EX4: Topographic Profiles

  1. Below is a topographic profile of a short hiking trail in the Okanagan region of BC. It is posted at the trailhead so that hikers can see what’s in store for them.
    Figure 13.11 Topographic profile of the Bitterroot Loop trail. Source: Rose Valley Regional Park kiosk information, used here with permission from the Regional District of Central Okanagan.

a. The trail looks very steep in places, but this might be due to the vertical exaggeration. Determine the VE to find out. Hint: you can measure the lengths of each axis from the screen and apply the generic scale formula from Lab 12 to find the scales of the vertical and horizontal axes.

b. Determine the average gradient between point 1 (“Trail Start”) and point 3 (highest point). Express the slope steepness as:

i. A ratio of 1:n

ii. A percentage

iii. An angle in degrees

c. Now that you have done these calculations, do you think the trail is very steep? Why/why not?

  1. Figure 13.12 combines a topographic profile of part of the Rocky Mountains near Banff, Alberta with information about the rock layers and geologic structures present.
    Figure 13.12. Topographic profile and geologic cross-section of part of the Rocky Mountains near Banff, Alberta. Source: Ian Saunders, CC BY-NC-SA. Adapted from Geological Survey of Canada Map 1294A.

a. Determine the vertical exaggeration.

b. Assume that the topographic profile in the Sulphur Mountain area runs along the strike of the strata, which means that the slope of the strata shown in the figure represents the angle at which the rock layers are tilting (the dip slope). Use Figure 13.12 to determine the true dip angle of the rock layers at the top of Sulphur Mountain.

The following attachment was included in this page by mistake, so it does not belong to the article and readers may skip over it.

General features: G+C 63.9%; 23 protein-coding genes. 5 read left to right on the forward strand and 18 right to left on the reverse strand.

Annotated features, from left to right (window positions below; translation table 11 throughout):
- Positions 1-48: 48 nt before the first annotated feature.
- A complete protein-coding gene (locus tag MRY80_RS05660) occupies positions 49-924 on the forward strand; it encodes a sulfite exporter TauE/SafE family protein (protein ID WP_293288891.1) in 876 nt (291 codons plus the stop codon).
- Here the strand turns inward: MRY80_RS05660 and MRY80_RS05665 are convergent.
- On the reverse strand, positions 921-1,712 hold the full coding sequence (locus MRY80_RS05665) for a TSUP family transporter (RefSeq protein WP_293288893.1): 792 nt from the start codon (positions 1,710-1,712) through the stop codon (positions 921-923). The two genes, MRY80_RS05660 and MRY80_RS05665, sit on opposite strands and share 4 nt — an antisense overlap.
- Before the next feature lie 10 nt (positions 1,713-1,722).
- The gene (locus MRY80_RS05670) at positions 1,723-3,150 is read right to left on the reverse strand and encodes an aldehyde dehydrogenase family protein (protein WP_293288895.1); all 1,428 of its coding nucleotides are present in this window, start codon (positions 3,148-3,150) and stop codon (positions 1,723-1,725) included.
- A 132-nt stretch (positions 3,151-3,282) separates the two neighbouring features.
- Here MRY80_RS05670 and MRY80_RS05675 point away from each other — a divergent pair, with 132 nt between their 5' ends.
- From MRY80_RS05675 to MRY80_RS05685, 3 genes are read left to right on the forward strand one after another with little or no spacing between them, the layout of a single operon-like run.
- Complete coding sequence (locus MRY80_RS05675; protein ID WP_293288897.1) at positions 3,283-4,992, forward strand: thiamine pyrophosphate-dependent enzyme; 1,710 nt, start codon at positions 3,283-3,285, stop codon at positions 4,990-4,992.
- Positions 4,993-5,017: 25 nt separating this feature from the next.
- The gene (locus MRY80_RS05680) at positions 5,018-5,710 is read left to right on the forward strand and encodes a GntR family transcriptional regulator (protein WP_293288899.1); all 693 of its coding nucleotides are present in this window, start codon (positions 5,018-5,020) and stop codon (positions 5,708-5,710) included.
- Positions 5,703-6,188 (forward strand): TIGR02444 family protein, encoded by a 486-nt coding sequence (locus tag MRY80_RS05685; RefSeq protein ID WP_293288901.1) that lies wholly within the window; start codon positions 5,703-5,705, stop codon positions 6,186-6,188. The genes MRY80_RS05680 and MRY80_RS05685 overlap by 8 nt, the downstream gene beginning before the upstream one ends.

EX5: Interpreting the Landscape

The value of topographic maps in allowing us to see the three-dimensional landscape on a two-dimensional map sheet cannot be underestimated; it is a valuable skill, but one that for most people does not come easily. Practice, practice, practice! Here are a few exercises that compare what you see on a map sheet to what is visible in Google Earth.

  1. Figure 13.5 shows includes some good examples of landforms made by alpine glaciation (see the list below). Use Google Earth to zoom in and explore these features. Carefully observe the size and shape of each feature and how it appears on the map. Then, for each of 11(a)- 11(d), give the grid reference of another example of the landform seen in Figure 13.5. Note: You can find a review of structures formed from glacial erosion (horns, arêtes, and cirques) here. More information about glacial deposits like lateral moraines can be found here.

a. The glacial horn or pyramidal peak of Mount Sifton (616872)

b. The arêtes that radiate from Mount Sifton’s summit

c. The cirques, such as those immediately to the N and NW of Mount Sifton’s summit

d. The lateral moraine at 607873

  1. Use Google Earth to generate a topographic profile across the Illecillewaet River valley shown in Figure 13.5. Construct the profile between ~625806 and ~639782 and describe the cross-sectional shape of the valley.
  2. Download NTS 1:50,000 map sheet 92J08 (Duffey Lake) 2nd edition. The following grid references locate common glacial landforms. Using only the map, identify as many as you can.

a. 379755

b. 392768

c. 377770

d. 397748

e. 426828

f. 444734

Reflection Questions

  1. Many people rely on their GPS receiver to provide locational and directional information. But GPS receivers can go wrong, or get broken or lost. In 3 to 5 sentences, explain how you would use a map and compass to find your way when the high-tech equipment is no longer an option.